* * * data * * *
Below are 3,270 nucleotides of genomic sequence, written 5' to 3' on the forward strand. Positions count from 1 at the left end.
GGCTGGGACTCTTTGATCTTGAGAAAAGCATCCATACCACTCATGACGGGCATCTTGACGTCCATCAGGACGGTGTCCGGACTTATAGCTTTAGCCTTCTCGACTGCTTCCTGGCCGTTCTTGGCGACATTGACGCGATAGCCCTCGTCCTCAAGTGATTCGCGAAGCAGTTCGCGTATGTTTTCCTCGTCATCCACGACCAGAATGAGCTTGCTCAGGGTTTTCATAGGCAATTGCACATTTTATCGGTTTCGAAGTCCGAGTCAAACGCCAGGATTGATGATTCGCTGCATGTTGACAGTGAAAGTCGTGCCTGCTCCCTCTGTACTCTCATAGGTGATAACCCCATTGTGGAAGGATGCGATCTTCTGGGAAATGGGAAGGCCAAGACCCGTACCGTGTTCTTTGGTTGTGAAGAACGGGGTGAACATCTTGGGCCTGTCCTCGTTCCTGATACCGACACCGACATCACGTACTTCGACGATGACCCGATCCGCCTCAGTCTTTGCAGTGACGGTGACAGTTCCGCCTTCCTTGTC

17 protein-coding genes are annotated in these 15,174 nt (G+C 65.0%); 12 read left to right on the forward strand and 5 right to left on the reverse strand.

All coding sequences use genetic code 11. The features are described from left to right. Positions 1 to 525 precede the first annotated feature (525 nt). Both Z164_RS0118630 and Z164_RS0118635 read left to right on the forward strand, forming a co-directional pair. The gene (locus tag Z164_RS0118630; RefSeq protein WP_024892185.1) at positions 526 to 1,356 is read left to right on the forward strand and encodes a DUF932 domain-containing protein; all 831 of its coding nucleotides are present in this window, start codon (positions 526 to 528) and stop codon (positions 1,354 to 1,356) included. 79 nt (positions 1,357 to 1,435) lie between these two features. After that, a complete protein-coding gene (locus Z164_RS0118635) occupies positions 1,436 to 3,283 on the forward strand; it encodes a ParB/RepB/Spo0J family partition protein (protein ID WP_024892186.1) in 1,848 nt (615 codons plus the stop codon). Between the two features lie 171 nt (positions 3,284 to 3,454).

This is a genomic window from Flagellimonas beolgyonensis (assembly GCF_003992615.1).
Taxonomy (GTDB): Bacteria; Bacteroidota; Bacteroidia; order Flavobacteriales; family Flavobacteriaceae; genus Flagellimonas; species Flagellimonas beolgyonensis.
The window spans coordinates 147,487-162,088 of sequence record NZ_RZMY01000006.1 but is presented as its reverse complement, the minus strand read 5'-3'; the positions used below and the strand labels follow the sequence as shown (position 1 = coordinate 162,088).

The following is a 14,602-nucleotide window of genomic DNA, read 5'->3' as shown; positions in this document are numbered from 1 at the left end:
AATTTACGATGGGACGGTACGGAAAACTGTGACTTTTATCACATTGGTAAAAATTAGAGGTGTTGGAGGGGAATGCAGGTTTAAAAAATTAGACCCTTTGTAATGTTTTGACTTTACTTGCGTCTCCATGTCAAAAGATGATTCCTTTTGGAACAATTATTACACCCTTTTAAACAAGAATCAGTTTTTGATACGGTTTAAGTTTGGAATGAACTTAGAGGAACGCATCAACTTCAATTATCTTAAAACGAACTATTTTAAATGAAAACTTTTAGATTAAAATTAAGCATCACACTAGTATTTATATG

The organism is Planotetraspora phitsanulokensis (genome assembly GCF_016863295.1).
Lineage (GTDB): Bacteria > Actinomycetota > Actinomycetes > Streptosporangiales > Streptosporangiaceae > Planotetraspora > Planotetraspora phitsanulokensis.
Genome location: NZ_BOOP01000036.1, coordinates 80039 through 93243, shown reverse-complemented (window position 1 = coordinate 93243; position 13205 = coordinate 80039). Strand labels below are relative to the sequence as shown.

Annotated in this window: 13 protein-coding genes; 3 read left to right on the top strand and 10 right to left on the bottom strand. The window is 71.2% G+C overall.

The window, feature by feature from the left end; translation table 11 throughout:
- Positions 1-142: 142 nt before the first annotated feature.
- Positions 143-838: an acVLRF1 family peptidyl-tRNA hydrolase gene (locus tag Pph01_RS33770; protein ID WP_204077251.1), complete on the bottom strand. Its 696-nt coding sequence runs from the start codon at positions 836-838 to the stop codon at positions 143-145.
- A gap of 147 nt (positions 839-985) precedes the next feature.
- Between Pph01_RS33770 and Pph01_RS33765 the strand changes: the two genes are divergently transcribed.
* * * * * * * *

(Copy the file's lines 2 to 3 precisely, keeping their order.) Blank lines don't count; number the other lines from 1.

GGCTGGGACTCTTTGATCTTGAGAAAAGCATCCATACCACTCATGACGGGCATCTTGACGTCCATCAGGACGGTGTCCGGACTTATAGCTTTAGCCTTCTCGACTGCTTCCTGGCCGTTCTTGGCGACATTGACGCGATAGCCCTCGTCCTCAAGTGATTCGCGAAGCAGTTCGCGTATGTTTTCCTCGTCATCCACGACCAGAATGAGCTTGCTCAGGGTTTTCATAGGCAATTGCACATTTTATCGGTTTCGAAGTCCGAGTCAAACGCCAGGATTGATGATTCGCTGCATGTTGACAGTGAAAGTCGTGCCTGCTCCCTCTGTACTCTCATAGGTGATAACCCCATTGTGGAAGGATGCGATCTTCTGGGAAATGGGAAGGCCAAGACCCGTACCGTGTTCTTTGGTTGTGAAGAACGGGGTGAACATCTTGGGCCTGTCCTCGTTCCTGATACCGACACCGACATCACGTACTTCGACGATGACCCGATCCGCCTCAGTCTTTGCAGTGACGGTGACAGTTCCGCCTTCCTTGTC

17 protein-coding genes are annotated in these 15,174 nt (G+C 65.0%); 12 read left to right on the forward strand and 5 right to left on the reverse strand.